Kwale rights lobbies raise money for families affected by drought

Ganze residents trek long distances in search of water, now scarce following prolonged drought in the region. The Kwale County government has set aside Sh90 million to fight the effects of the drought. PHOTO | WACHIRA MWANGI | NATION MEDIA GROUP

Human rights organisations in Kwale County have started a campaign to help raise money for residents of Lungalunga and Kinango sub-counties affected by drought and famine.

Speaking to the Nation, the Coordinator of the Civil Societies Organizations Mackenzie Mohammed said the campaign, “Kenyans for Kwale”, aims to raise money to distribute water and food to the needy.

“This is a citizen-led initiative that we began in early October after seeing the situation that residents are currently in yet government officials have not taken any actions to save the people,” he said.

Some farmers have lost their livestock to hunger caused by the drought.

Mr Mohammed said companies and individuals can donate through paybill number 891300.

“The money will allow us to get tankers to deliver water to the most affected and remote parts, such as Silaloni. We believe that after the first initiative, more corporates or individuals will now come out and be willing to assist us,” he said.

The lobby also hopes to get at least 30 tonnes of maize flour and 100 water tankers to supply areas whose water pans have dried up. They also appealed to volunteers to donate other essentials, such as children’s clothes.

The initiative comes as Kenya Red Cross data shows that at least 100,000 residents of Kinango and Lungalunga have been affected by drought while 10,000 of them are in dire need of water.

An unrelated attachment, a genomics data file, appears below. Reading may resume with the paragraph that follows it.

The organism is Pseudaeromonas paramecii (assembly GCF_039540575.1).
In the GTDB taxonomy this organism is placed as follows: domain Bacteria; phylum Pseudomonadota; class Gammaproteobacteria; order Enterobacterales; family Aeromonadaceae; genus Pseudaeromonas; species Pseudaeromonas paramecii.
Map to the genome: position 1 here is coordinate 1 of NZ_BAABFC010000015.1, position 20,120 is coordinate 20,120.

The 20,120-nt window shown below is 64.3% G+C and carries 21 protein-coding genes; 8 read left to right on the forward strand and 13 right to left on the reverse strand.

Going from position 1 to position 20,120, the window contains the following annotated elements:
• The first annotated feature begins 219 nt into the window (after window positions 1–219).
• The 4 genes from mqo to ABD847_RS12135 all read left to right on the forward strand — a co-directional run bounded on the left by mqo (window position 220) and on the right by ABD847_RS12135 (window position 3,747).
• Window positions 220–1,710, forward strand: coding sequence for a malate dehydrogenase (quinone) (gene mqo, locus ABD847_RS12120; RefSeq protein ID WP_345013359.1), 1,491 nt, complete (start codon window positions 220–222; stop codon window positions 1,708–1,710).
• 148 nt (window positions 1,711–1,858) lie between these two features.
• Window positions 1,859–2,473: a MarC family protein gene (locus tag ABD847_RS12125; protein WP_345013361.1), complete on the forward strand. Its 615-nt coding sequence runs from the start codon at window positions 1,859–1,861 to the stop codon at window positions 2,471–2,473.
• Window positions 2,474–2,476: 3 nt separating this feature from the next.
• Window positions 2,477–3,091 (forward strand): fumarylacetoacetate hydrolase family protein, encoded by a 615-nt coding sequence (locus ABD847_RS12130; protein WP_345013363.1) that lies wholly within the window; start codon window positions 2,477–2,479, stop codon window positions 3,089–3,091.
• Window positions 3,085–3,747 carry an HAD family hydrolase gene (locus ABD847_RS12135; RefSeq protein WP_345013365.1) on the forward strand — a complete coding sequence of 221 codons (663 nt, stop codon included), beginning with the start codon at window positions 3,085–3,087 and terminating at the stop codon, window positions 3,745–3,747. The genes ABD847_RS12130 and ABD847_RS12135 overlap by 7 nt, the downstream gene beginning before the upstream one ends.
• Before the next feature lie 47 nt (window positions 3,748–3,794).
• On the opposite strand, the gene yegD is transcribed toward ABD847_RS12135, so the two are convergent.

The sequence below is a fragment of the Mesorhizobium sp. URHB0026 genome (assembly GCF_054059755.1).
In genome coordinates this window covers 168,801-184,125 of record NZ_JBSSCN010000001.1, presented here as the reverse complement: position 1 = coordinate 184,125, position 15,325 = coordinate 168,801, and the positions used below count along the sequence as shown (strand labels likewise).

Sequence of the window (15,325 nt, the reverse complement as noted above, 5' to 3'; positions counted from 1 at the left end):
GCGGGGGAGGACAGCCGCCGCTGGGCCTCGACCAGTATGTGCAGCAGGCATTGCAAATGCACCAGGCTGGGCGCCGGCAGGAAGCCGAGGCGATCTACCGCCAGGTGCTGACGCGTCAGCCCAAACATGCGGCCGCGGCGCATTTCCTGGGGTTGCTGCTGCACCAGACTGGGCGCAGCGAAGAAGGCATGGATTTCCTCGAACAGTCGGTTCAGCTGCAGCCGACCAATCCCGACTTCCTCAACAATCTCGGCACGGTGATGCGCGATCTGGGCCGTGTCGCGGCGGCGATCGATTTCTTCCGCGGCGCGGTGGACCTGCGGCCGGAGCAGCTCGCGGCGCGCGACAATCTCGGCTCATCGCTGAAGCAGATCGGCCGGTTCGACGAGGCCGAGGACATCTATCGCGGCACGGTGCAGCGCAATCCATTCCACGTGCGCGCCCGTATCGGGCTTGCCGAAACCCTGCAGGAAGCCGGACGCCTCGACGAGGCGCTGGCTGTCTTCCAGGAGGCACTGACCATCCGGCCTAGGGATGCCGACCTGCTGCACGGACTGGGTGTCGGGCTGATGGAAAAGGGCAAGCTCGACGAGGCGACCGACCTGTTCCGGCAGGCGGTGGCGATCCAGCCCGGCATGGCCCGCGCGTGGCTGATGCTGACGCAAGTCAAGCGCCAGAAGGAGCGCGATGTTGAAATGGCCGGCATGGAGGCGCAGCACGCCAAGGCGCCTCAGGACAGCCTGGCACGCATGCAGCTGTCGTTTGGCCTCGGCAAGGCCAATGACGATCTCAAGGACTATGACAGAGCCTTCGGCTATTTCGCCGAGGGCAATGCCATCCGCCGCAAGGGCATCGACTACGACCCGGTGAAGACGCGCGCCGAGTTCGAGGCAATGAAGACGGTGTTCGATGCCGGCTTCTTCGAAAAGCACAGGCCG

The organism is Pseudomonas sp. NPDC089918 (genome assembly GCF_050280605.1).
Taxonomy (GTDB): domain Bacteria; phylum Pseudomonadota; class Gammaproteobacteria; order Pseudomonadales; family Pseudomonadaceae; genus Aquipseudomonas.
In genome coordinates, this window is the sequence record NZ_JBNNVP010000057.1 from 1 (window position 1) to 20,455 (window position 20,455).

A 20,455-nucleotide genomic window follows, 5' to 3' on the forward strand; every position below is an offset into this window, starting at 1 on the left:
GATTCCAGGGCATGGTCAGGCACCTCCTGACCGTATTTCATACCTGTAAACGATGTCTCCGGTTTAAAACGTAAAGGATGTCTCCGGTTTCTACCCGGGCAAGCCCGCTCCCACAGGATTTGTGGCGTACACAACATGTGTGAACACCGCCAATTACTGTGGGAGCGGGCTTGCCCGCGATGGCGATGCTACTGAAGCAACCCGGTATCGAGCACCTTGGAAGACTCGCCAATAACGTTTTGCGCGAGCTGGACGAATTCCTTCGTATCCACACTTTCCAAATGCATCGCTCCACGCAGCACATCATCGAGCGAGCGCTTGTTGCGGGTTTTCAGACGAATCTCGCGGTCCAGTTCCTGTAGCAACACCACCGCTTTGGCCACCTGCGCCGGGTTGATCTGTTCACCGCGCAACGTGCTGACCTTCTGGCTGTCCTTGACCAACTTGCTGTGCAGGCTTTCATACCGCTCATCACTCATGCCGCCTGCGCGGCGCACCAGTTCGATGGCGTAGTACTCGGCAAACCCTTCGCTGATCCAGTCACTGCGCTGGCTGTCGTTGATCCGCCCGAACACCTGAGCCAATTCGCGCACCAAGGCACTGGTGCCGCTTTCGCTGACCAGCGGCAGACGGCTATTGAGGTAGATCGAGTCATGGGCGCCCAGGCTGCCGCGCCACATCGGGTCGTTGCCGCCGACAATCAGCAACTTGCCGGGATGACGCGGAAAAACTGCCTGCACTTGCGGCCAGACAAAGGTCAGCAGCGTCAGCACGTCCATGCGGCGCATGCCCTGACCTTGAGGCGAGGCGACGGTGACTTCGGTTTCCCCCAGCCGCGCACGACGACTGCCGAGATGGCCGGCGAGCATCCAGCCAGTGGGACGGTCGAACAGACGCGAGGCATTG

Some 90 per cent of water pans have dried up while the remaining are shared by wildlife, humans and domestic animals, putting their health at risk.

The campaign involves community radio stations and volunteers.

“It's high time we come together and support the people affected by famine,” Mr Mohammed said.

Red Cross Kwale County coordinator Mohammed Mwaenzi said insecurity had increased in parts of the county as herders clash over the little available water.

The drought has also intensified human-wildlife conflict. In August, two children were killed by a hyena in Silaloni, one of the areas most affected.

The Kenya Wildlife Service said wild animals like elephants and buffaloes move from Tsavo National Park, now dry, to residential areas in search of water and pasture.

Kwale County Commissioner Gideon Oyagi said officials were planning how relief food and water would be distributed.

“The situation in the villages is alarming. However, we are working in partnership with the county government to ensure that they are supplied with water and food,” he said, adding that Kwale had not been listed as the most drought-affected area by the government.

In the Coast region, the drought has hit Lamu, Tana River and Kilifi counties.